States is really cause lor alarm un
less we "an gel new markets for
our goods. The supply is exceeding
the demand. The balance of trade
of South America Is against us.
BraJtil, for example, ships a great
deal of coffee to us She demands
coin In exchanc,. With her empty
ships at our wharves alter un
loading tho cofiee she crosses to
Europe and buy a products. Last
year HraidL bought nearly tit,
"00,000 worth of coali Less than
three per cent of that came from
the United States, and what she did
buy here she botight on the Allan
tic I'onst. She hought none from
tho great coal mine In the Interior
of tht country. With the opening
of the Panama canal and with the
development of the Mississippi
Liver the Inferior cities will be
closer than ever to Souih American
trade.
2. m
i -. w-f - 4 saialsiBBaaaaj
- .
jesty the Crowd have delighted to
keep burning'
One of the main reasons we are
In the midst of this vortex is that
we have failed to take account aj
railroad men of certain fundamen
tal currents of human nature, which
from time Immemorial have been
made the most of by men who have
Influenced the action of crowd?
Railroad men have been standing
a.Ode content to be fudged by tho
machines they were running, not
attempting to have tbemsep e r
garded as human beings, not mak
Ing it known that rallrcads were but
composites of human nature. Ma
chines haven't the necessary red
blood to arouse mullitudes.
Tne railroad bualhCSS Is very
much like, and has always been
very much like. 'every other kind
of business. Railroad morai.'ty has
responded to the general morality
of the public,, and railroad men
have been neither worse nor better
than the average run of people at
any time.
The first Is that there is a vast
amount of watered stock on which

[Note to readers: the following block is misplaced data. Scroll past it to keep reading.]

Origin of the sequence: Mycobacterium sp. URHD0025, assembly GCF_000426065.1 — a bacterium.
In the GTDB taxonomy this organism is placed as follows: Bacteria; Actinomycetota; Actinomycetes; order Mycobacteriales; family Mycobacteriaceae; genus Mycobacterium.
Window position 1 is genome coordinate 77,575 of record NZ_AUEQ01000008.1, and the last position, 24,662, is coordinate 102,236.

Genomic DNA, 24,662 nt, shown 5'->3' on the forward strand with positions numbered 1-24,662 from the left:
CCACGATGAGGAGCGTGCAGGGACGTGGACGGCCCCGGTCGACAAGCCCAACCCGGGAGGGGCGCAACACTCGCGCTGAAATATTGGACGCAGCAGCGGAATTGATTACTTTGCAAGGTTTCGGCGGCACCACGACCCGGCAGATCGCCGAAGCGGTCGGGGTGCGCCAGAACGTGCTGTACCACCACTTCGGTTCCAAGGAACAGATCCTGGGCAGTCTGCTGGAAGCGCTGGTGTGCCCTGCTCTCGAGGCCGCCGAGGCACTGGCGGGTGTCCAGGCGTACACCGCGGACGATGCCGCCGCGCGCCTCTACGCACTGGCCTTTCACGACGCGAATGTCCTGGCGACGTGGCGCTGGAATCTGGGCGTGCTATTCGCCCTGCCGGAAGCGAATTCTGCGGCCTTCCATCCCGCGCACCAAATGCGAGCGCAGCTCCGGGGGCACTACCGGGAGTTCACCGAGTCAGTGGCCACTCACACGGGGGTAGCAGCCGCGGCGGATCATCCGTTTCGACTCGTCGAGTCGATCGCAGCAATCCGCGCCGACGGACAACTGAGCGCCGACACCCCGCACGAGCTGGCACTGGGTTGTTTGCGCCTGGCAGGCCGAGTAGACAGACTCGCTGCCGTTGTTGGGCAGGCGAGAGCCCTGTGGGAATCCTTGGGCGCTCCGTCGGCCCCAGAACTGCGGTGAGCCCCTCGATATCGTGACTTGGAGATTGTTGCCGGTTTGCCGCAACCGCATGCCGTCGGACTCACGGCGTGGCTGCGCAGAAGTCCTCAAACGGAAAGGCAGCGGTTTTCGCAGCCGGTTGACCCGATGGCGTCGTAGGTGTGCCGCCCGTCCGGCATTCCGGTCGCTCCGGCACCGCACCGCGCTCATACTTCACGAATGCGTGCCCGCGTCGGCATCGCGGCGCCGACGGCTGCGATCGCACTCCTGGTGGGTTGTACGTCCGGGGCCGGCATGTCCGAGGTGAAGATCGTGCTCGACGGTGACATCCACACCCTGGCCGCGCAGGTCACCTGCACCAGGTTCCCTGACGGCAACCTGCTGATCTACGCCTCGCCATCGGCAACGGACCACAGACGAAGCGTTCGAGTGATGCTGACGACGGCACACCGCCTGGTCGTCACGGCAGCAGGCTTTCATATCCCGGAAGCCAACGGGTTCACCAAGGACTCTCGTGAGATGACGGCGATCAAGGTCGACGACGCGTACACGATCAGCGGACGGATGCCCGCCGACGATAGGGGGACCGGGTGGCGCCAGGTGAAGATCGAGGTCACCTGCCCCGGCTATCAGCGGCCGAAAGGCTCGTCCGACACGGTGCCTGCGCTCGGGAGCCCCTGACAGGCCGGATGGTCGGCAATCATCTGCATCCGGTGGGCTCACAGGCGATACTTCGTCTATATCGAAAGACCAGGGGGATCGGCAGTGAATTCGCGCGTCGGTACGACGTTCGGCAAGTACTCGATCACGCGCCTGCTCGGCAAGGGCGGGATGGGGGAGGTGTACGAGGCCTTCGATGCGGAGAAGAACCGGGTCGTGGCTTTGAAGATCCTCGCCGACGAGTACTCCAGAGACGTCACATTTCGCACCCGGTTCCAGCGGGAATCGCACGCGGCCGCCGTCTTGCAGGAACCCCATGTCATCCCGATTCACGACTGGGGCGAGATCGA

dividends are being paid Now there
Is no essential Immorality In the ex
istence of watered stock. Jt Is. after
all, a mere business question. It is
purely a question of policy as to
whether dividends should he per
mitted to be earned or watered
stock. The difference in the effect
of watered stock on different pub
lics may be seen in the resulting
attitude toward watered stock In this
country and England. In England
the Board of Trade reruns that
the capital obligations of all Rritlsh
railroad? are about M. STB. 000. 000.
and thu official returns expressly
I
fate that nearly $1,000,000,000. or
al'out 15 per cent, is "nominal" cap- -gjjlBMfcdfcSiw
ital or ' water," and et In none of j(frPfc
the, published discussions regarding JE$mMMW&
, , ' , ,, , , I I :-- ' 4 - V - "W
do you observe sinister reference to aflHra
the "watered" stock. HL9Mpfr "' Tsaeav
in the second place, there H fPP -IsHB
widespread feeling that the railroads Bp.-.:; -J&eg. wk ,
are ruled WalL street, that a KtjWKBf i4PH
small coterie of bankers in all M .ESP'' jSfBP'"--iB
with so-called "money trust" are ah- JESSES? ' JMt'M
orbing huge profits from the peo- WBSEBk', '
pie. I do not think you would i WE ' J m
have had 2-cenl I ire laws If it had nfiMM' JS
not been for this widespread senti- W - ''SHbB